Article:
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J.N. “Ding” Darling National Wildlife Refuge
The J.N. “Ding” Darling National Wildlife Refuge is situated on Sanibel Island just a short drive across the causeway from Fort Myers on the west coast of Florida. It is in the top ten most visited refuges in the United States and second only to the beaches as Sanibel’s top attraction with almost a million visitors each year. It is best known for its abundant bird life, over 220 species of birds. There are many endangered or threatened species in the refuge including American alligators, American crocodiles, bald eagles, peregrine falcons, West Indian manatees, and Atlantic loggerhead turtles.
The best and most eco friendly way to visit the refuge is to take the tram which is available several times during the day to tour Wildlife Drive. These tours leave from the Education Center parking lot. Not only is the tram a better environmentally touring option but also it is also more enjoyable than driving in your car. With an experienced tour guide you will spot more wildlife than most visitors would see on their own and the guides are also able to recount a wealth of information regarding the birds and animals.
You will be able to stretch your legs along the way at several stops. You never know what you may encounter, from tree crabs to periwinkles, from a marsh rabbit to an alligator. The alligators can be found on Alligator Curve where you can be sure to observe at least one of these prehistoric reptiles.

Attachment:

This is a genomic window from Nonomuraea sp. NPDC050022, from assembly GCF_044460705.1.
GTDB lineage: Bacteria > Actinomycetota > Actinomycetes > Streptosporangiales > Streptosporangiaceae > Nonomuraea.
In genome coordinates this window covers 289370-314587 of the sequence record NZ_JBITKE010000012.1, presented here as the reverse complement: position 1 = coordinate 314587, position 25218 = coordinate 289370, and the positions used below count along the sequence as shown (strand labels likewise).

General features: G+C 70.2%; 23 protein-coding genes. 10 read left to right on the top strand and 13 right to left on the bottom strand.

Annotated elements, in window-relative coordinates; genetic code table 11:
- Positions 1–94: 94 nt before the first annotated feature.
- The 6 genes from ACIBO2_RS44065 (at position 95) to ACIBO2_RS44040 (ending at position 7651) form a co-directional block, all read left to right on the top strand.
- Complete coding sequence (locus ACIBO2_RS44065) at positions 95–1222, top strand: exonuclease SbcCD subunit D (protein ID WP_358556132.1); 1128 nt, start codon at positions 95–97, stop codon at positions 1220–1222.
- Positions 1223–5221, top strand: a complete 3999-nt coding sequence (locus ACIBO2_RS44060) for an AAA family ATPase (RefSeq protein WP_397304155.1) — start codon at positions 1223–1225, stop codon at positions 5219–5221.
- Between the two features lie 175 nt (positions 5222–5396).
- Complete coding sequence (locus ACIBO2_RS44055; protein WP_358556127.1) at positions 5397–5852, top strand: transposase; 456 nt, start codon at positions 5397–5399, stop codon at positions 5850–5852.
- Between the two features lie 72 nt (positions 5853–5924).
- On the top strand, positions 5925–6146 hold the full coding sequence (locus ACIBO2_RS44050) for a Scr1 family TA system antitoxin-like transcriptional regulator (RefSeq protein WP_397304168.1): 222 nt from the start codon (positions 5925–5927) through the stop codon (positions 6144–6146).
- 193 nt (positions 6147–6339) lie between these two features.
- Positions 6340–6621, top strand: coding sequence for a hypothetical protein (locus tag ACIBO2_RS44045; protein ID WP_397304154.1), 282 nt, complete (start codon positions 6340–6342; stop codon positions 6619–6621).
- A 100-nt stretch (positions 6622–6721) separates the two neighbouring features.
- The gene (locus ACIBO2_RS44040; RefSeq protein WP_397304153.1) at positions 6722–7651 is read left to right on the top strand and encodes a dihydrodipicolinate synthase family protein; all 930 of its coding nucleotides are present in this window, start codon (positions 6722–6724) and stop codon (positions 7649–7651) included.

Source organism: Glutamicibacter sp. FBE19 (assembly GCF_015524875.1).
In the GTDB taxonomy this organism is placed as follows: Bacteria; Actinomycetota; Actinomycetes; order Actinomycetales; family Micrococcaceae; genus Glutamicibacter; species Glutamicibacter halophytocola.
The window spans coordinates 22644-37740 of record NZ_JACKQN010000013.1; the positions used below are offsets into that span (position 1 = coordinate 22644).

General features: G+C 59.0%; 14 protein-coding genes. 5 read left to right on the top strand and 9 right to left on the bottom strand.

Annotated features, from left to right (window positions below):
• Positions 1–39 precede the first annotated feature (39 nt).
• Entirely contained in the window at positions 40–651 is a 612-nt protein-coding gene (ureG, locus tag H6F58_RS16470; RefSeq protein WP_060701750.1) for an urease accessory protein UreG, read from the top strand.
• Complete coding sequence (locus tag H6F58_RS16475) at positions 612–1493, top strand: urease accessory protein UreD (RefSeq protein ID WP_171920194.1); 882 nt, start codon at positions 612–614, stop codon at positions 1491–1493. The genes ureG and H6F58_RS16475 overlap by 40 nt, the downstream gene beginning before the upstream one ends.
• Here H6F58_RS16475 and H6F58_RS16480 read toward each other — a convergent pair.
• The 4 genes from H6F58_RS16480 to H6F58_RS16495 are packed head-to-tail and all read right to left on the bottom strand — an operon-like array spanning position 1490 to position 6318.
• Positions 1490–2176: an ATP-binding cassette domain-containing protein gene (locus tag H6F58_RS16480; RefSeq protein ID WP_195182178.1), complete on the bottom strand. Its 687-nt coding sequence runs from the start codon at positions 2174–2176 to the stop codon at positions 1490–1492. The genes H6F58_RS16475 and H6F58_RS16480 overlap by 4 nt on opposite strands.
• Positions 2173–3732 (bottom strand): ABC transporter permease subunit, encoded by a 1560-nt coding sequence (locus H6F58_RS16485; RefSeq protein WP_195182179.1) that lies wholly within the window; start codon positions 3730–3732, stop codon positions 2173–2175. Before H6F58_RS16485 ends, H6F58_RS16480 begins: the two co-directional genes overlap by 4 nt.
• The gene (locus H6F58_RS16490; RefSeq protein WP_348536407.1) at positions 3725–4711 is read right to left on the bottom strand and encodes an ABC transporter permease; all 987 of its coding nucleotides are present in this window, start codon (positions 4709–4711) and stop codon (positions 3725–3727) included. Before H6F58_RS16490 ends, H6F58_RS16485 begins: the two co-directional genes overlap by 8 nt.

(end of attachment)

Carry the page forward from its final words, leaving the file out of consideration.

Your tram guide is always on the look out for interesting and unusual wildlife and they will always stop the tram whenever they or indeed a passenger see something to share with the group. You will also hear stories of the Calusa Indians and other Sanibel folklore.
So sit back and enjoy the ride with your hands free to take photos or hold your binoculars as you gaze at the wildlife. Taking the tram is definitely the way to go as it protects the wildlife and you get the best views possible with plenty of interesting information along the way.
If you would prefer to see the wildlife on foot, the refuge has 2-mile Indigo Trail, which starts at the Visitor Center, and a half-mile Shell Mound Trail, starting near the end of Wildlife Drive.
Wildlife Drive is open Saturday to Thursdays from 7.30 am until 30 minutes before sunset. Other recreational activities to enjoy include fishing, boating, kayak / canoeing and bicycling.
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